The Magazine

The Trilling Imagination

From the February 14 / February 21, 2005 issue: On the centenary of Lionel Trilling.

Feb 14, 2005, Vol. 10, No. 21 • By GERTRUDE HIMMELFARB
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Although the journal had broken with the Communist party three years earlier, Partisan Review was still committed to a radical politics and to an only-somewhat reformist Marxist philosophy (of the kind espoused by, say, Sidney Hook). But Partisan Review was also committed to a modernist literary vanguard--Eliot, Joyce, Yeats, Pound, Proust, and all the rest--who all too often had conservative, if not reactionary, views on political and social affairs. The editors were entirely candid about the disjunction between literature and politics; indeed, it was the Communists' insistence upon a party line in literature as in politics that contributed to the break from the party. And this disjunction made for a tension in the journal that was a constant challenge to the ideological pieties of its readers.

What Trilling was now proposing, however, went well beyond the reassertion of that disjunction between literature and politics. Where others found Eliot interesting in spite of his politics, Trilling found him interesting because of his politics: a politics not only conservative but religious, and not only religious but identifiably Christian. And this, to readers who were, as Trilling said in his usual understated manner, "probably hostile to religion" (and many of whom, he might have added, like himself, were Jewish). Where John Stuart Mill had cited Coleridge's On the Constitution of Church and State as a corrective to Benthamism, Lionel Trilling recommended Eliot's The Idea of a Christian Society as a corrective to Marxism. The Left had simplistically assumed that Eliot "escaped" from "The Waste Land" into the embrace of Anglo-Catholicism.

But even if this were true, it would not be "the worst that could be told of a man in our time." Surely, Trilling observed, Marxist intellectuals, who had witnessed the flourishing and the decay of Marxism, should appreciate the intellectual honorableness of Eliot's conversion. They need not follow Eliot's path to theology, but they could emulate him in questioning their own faith.

Marxism was not the only thing that Trilling (by way of Eliot) called into question. He challenged liberalism as well. Totalitarianism, Eliot had said, was inherently "pagan," for it recognized no authority or principle but that of the state. And liberalism, far from providing an alternative to paganism, actually contained within itself the seeds of paganism, in its materialism and relativism. Only Christianity, Eliot argued--the "Idea" of Christianity, not its pietistic or revivalist expressions--could resist totalitarianism, because only Christianity offered a view of man and society that promoted the ideal of "moral perfection" and "the good life." "I am inclined," Trilling quoted Eliot, "to approach public affairs from the point of view of the moralist."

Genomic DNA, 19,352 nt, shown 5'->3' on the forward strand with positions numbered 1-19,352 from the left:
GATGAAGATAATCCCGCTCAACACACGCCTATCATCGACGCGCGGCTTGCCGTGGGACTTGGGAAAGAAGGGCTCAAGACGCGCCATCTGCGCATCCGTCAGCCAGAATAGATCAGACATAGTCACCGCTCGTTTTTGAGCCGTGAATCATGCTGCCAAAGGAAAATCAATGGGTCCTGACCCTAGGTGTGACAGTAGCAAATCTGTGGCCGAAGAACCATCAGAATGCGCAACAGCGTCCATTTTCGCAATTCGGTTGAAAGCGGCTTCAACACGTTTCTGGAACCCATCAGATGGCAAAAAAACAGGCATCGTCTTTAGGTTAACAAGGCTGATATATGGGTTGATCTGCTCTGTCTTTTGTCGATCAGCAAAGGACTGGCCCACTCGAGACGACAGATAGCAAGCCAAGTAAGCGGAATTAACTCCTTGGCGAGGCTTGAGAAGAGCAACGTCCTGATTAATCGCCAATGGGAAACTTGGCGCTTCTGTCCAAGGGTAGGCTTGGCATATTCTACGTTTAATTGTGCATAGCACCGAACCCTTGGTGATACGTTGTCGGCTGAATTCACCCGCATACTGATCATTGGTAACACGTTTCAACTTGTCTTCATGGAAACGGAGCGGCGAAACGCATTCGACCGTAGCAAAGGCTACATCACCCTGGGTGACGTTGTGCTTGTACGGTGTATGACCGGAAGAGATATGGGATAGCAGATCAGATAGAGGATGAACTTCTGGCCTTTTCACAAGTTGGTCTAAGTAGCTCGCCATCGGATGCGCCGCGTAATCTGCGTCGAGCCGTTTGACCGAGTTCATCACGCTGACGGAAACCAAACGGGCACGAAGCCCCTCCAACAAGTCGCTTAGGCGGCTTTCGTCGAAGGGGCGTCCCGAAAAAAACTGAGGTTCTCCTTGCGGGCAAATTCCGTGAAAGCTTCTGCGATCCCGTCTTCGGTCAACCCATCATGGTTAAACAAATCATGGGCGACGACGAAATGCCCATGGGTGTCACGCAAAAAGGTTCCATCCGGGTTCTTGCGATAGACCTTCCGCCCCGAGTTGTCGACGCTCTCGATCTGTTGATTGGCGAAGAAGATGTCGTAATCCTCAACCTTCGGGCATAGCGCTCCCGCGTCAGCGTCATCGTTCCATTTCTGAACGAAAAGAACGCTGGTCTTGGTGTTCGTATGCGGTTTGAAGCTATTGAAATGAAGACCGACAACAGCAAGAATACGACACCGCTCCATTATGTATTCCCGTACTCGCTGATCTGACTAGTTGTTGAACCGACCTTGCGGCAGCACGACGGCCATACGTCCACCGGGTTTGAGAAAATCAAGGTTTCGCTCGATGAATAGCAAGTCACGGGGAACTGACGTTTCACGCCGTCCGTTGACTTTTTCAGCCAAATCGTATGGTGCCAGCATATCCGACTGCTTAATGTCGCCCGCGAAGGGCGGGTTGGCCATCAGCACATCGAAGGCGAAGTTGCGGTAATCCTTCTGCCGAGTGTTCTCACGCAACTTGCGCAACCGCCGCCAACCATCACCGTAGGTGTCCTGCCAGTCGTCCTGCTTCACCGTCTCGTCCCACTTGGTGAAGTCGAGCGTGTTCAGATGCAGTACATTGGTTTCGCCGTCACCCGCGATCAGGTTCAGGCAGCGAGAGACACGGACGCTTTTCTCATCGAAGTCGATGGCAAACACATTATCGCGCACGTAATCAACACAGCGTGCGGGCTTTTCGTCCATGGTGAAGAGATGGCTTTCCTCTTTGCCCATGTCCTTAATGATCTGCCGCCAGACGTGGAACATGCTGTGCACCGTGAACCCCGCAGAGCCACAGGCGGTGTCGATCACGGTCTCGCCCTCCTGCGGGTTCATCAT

Trilling hastened to qualify his endorsement of Eliot in "Elements That Are Wanted"; he did not believe morality was absolute or a "religious politics" desirable. But Eliot's vision of morality and politics was superior to the vision of liberals and radicals, who had contempt for the past and worshiped the future. Liberals, in the name of progress, put off the realization of the good life to some indefinite future; radicals put off the good life in the expectation of a revolution that would usher in not only a new society but also a new man, a man who would be "wholly changed by socialism."

Marxism was especially dangerous, Trilling found, because it combined "a kind of disgust with humanity as it is and a perfect faith in humanity as it is to be." Eliot's philosophy, on the other hand, whatever its defects and dangers, had the virtue of teaching men to value "the humanity of the present equally with that of the future," thus serving as a restraint upon the tragic ambition to transcend reality. It was in this sense, Trilling concluded, that Eliot bore out the wisdom of Arnold's dictum. Eliot's religious politics, while maleficent in the practical sphere, contained elements wanting in liberalism--"elements which a rational and naturalistic philosophy, to be adequate, must encompass."